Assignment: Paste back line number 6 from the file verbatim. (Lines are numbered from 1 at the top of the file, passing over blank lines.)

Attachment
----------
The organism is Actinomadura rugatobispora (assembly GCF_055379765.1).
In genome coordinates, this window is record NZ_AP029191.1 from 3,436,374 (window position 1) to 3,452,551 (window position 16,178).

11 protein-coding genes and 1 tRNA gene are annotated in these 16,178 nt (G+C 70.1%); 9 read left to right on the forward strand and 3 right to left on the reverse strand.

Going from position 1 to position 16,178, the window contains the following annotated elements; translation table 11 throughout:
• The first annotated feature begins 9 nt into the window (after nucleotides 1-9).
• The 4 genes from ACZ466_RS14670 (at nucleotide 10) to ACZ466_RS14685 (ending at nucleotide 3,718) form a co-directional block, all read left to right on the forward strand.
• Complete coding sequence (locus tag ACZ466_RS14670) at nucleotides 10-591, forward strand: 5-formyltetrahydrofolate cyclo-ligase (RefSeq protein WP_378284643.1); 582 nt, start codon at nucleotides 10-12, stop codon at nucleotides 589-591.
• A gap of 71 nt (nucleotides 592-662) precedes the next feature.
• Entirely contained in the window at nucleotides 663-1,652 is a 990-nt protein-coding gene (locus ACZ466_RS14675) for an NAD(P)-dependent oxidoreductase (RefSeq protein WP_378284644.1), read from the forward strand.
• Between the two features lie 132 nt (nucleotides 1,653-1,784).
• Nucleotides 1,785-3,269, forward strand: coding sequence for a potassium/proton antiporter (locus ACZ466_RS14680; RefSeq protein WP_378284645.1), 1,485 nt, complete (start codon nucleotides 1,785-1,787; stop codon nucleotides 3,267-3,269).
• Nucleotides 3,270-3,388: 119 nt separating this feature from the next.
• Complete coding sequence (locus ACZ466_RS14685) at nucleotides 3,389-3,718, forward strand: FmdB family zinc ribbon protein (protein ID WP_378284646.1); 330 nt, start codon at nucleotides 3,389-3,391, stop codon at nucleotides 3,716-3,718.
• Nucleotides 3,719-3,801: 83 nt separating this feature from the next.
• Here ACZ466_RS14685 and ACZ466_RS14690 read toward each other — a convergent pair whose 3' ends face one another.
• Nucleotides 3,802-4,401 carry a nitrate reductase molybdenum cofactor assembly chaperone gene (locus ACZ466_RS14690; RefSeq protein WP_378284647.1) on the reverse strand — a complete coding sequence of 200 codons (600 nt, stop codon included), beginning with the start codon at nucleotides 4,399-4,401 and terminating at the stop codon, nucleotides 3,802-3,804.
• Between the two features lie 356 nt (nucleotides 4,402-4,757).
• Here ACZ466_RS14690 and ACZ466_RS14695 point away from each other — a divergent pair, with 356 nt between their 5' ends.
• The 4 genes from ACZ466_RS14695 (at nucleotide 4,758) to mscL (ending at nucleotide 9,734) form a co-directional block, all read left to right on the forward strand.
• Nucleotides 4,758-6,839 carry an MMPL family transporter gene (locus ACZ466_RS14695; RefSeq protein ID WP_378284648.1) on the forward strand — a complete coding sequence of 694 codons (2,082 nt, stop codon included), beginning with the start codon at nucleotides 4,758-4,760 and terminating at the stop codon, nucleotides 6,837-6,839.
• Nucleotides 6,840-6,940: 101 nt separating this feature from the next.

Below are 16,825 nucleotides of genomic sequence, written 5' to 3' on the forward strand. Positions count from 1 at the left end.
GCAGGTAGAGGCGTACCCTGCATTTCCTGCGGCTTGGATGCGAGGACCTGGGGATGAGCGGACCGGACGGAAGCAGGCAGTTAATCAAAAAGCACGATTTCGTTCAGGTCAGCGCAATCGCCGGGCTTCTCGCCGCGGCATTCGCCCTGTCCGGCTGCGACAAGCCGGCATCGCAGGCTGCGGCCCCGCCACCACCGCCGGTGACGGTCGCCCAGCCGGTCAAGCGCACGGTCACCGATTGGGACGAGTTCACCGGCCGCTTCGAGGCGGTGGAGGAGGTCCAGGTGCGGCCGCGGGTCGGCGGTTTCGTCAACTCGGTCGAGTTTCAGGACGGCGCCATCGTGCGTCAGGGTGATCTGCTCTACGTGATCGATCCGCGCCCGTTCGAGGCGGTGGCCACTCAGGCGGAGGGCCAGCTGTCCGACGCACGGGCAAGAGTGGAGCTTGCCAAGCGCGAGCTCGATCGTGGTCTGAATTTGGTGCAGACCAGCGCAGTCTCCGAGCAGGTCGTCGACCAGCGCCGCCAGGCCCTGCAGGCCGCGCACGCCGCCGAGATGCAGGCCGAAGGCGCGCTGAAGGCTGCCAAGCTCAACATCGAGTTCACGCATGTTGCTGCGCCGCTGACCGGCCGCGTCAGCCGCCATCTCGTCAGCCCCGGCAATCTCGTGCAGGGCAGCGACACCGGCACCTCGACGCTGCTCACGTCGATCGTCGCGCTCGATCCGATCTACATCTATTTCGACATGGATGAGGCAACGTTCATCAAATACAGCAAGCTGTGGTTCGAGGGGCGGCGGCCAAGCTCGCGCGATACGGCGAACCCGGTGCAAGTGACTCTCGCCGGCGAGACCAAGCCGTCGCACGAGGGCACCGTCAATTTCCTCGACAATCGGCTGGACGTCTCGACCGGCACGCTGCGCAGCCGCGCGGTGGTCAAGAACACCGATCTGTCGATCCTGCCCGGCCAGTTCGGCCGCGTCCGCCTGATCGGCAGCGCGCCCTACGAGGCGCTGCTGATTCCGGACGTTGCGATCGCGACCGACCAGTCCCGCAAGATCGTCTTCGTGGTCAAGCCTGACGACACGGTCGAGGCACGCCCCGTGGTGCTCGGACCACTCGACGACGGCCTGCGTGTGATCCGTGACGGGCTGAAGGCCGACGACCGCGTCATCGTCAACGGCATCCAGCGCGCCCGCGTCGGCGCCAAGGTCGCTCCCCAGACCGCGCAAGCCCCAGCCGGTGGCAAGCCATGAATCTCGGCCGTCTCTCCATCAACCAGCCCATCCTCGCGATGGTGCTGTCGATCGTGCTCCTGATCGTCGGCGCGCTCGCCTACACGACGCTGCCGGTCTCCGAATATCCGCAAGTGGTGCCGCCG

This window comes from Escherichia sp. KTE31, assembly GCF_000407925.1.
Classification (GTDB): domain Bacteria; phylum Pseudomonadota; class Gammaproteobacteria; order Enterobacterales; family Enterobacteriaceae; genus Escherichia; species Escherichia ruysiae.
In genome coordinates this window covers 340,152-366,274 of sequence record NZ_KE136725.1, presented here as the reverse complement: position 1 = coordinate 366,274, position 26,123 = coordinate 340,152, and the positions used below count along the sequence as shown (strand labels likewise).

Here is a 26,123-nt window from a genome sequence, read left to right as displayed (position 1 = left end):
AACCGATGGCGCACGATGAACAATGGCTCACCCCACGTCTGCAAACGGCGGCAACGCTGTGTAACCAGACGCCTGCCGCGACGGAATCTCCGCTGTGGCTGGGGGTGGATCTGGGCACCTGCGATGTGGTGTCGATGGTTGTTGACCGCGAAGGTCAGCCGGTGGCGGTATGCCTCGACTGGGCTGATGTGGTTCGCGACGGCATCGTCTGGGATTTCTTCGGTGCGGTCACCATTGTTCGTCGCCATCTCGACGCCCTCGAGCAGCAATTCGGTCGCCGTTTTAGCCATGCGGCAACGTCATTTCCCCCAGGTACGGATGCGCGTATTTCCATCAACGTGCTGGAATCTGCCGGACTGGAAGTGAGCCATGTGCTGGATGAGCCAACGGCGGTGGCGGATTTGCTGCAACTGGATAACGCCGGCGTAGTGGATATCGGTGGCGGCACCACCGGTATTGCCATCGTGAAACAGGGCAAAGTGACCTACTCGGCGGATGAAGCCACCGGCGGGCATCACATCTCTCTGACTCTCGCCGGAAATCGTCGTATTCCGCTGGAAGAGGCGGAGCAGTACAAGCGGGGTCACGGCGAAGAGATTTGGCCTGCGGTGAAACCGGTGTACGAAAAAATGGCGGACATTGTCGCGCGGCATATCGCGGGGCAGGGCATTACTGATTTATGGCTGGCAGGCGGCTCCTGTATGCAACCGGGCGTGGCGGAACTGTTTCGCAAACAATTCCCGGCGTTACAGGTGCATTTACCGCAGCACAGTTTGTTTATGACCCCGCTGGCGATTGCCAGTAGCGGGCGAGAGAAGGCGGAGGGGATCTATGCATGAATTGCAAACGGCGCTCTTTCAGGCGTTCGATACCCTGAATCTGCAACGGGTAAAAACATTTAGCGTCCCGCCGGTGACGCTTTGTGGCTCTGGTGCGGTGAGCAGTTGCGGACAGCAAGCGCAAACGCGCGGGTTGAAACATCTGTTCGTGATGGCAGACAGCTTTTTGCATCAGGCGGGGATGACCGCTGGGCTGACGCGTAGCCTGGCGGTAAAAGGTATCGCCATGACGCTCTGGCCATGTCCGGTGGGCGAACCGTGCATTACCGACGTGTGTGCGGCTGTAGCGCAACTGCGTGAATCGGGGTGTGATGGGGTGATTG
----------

• The 4 genes from ACZ466_RS14670 (at nucleotide 10) to ACZ466_RS14685 (ending at nucleotide 3,718) form a co-directional block, all read left to right on the forward strand.